Wine consumption is on the rise, with U.S. sales topping $62.7 billion last year. Walmart wants a part of that market and has spent the past year working to curate a private branded wine collection that appeals to the taste and price values of sophisticated tastes and the occasional drinkers.
In May, Walmart unveiled its Winemakers Selection in 1,100 U.S. stores. The curated selection of wines is sourced from California, France and Italy and includes 10 varieties ranging in price from $11 to $16. The retailer showcased the wine collection to the media at its recent shareholders week festivities.
Jack Pestello, senior vice president of private brands for Walmart, told the media the retailer thinks about quality first on every item because quality fosters trust with the customer. He said the quality focus used in food over the past couple years has also been poured into the wine category with the new launch of Winemakers Selection.
Al Dominguez, senior vice president over beverage and spirits at Walmart, said the true north for Walmart’s private brands is quality at the right value.
“But where we can really hit the market is giving customers high quality and value, and that’s what differentiates Walmart,” he said. “Anyone can make a high quality wine. But to offer it at a good value is not that easy. Our goal was to have wines that outkick their coverage at $11 on average per bottle.”
‘FOCUS ON THE STORIES’
Dominguez said Walmart took a slightly different approach with the collection by shopping the world to see what types of wines were available that could be quick to scale. Walmart said it traveled the globe and met with various winemakers in the U.S. and Europe, and walked the vineyards with families who supply wine to the collection.
Dominguez said Walmart decided to curate a collection and brand instead of giving each wine the same brand. He said it was more interesting to let the family brands stand out.
“We wanted to really focus on the stories behind each winemaker. And we left their family labels on the packaging and simply wrapped the Winemakers Selection logo band on each bottle,” he said. “On the back of each bottle, their stories can be found, and the labels themselves often help tell their personal story. … We think customers will be pleased with the quality of these wines and the super values. If so, they will come back and learn to trust Walmart’s Winemakers Selection, which is our goal with this launch.”
Bella Vista resident Oscar Hansen, a sommelier with 15 years of experience, was hired out of retirement by Walmart to help curate and evaluate the selection. He said the wines compare in taste to brands retailing for $35 to $40 per bottle.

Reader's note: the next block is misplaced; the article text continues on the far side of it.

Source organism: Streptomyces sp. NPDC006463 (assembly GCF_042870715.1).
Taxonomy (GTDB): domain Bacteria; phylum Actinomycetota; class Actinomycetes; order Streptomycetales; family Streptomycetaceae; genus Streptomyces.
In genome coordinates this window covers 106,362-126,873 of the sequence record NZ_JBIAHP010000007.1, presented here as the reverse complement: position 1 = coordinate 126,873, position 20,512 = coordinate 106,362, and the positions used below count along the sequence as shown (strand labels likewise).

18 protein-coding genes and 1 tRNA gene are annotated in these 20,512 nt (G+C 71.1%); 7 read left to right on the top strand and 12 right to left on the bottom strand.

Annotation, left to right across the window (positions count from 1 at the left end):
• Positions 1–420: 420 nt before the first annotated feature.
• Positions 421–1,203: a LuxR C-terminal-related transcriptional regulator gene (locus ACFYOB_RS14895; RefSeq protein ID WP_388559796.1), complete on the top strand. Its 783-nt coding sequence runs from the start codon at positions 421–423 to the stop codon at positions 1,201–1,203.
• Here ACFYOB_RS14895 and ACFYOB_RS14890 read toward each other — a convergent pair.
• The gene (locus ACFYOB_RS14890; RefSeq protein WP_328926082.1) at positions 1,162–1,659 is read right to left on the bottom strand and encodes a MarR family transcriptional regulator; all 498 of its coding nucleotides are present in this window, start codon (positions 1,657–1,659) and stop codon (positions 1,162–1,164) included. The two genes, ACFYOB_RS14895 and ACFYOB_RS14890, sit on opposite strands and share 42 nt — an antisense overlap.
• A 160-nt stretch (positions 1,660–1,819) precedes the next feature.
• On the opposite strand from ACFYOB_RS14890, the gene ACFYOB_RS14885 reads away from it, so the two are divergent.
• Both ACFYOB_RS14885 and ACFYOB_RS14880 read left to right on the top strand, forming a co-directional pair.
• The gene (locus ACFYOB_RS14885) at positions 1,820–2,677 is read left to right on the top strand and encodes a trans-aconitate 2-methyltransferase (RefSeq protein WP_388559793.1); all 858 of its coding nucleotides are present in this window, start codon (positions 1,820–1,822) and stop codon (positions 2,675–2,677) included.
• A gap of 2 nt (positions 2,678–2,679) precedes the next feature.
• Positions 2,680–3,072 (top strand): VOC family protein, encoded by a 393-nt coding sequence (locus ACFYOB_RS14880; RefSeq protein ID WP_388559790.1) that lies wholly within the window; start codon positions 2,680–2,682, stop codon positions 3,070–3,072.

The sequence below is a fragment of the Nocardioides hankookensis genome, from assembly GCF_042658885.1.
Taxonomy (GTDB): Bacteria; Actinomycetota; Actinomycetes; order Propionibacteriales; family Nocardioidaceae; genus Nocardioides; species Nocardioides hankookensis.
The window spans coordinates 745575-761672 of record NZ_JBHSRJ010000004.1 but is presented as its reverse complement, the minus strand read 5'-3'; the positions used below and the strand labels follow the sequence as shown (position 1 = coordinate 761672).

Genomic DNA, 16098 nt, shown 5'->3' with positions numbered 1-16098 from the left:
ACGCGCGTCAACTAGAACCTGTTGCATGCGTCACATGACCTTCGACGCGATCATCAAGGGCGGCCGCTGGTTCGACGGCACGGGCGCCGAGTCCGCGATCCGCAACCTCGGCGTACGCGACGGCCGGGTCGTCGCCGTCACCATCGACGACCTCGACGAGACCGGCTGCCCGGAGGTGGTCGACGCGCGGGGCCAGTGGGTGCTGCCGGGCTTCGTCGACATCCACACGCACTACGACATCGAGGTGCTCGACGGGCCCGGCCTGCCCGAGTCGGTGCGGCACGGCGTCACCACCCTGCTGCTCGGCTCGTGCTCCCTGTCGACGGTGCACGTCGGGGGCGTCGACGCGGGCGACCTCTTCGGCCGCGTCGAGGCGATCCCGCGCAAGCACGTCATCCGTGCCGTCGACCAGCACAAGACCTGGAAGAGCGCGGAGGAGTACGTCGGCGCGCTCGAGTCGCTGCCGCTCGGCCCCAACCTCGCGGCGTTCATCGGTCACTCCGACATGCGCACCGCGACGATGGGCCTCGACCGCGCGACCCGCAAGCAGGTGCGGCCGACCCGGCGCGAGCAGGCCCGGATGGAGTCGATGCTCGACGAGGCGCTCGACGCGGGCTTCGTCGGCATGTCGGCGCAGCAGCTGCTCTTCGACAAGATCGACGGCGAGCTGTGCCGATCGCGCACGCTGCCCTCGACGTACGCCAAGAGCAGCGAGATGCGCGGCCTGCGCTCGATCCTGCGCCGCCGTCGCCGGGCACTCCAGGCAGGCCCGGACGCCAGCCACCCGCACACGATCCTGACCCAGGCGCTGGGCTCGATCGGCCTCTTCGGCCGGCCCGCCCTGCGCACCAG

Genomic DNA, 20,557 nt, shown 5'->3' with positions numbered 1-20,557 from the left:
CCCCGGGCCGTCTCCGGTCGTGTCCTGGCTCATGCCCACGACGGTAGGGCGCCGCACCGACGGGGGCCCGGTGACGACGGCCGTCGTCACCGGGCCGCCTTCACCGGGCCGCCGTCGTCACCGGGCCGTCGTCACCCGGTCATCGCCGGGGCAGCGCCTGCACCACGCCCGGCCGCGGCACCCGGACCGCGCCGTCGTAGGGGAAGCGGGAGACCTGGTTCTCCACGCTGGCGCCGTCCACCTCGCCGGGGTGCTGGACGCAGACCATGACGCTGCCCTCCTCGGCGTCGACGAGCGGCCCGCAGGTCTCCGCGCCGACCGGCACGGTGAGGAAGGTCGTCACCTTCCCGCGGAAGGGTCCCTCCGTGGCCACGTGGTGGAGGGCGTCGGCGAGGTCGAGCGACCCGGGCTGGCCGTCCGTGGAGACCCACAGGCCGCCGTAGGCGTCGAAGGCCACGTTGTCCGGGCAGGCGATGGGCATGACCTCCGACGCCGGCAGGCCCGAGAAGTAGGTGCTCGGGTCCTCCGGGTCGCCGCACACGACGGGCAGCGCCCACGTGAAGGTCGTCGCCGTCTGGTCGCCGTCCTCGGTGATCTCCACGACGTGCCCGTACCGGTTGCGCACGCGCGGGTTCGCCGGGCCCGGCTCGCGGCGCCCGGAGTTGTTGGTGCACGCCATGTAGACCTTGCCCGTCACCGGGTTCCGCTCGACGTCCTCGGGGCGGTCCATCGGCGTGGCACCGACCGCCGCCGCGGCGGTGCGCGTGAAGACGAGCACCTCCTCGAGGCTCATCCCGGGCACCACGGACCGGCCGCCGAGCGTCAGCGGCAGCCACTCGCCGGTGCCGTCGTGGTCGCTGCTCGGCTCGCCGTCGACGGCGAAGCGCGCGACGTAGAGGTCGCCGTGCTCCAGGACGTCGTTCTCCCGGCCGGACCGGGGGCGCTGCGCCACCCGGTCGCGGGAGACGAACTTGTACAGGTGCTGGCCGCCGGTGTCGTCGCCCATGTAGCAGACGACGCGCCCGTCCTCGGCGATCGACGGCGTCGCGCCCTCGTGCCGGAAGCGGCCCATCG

Wine sales are expected to grow about 6% annually through 2023, and private brands are among the fastest growing segment of wine, according to Kantar Research. The off-premise market for wine has about 78% of the consumption volume in the U.S., according to Nielsen.
Nielsen also reports retail sales volume grew by double digits last year in the $15 to $19.99 price category. Sales of wine that cost $8 or less per bottle decreased last year. Nielsen said Walmart has competition in the wine business, with an estimated 192,000 off-premise wine retailers in the U.S.
Walmart said its Winemakers Selection tastes comparable to the wines sold at restaurants priced at $40 per bottle on average. The retailer is hoping to woo some of that business, which is about 20% of U.S. consumption.
Walmart is not doing direct-to-consumer sales through the selected wineries because state laws vary. With Walmart’s store footprint being within 10 miles of 90% of the U.S. population, the retailer said there is no need for a subscription (delivery) model. Nielsen reports subscription wine sales direct to consumer represents less than 2% of the market consumption, but it’s growing. Between 2016 and 2017, the value of wine sold direct via subscription jumped 15.5%, with 5.78 million cases shipped.
Nielsen reports the fast growing categories of wine are rosé, sparkling and Sauvignon blanc. Rosé led with a 59% increase in value from the previous year. Rosé selections from France garnered 51% of the market, followed by 37% from the U.S. and 5% from Italy.
Two of the wines in the new Walmart collection are in the rosé category and each comes from Italy. Priced around $11 a bottle, the two wines are priced near the top-selling brands of rosé wines ($11 to $15 per bottle), according to Nielsen.
Nielsen reports 40% of U.S. adults drink wine, 35% drink other alcohol and 24% are non-drinkers. Wine is favored more by women, with 59% of drinkers being female compared with 41% of men.
While the Baby Boomer generation is the largest consumer of wine at 37%, Millennials are also big drinkers, with one in three preferring wine over other alcoholic beverages. About one in five Generation X consumers prefer wine, and 9% of those older than 72 still drink wine regularly.
Generation Z is the smallest consumer of wine with just 3% preferring it over other alcohol.
Nielsen also found 35% of wine lovers drink more than once a week. The majority (65%) said they are occasional wine drinkers.
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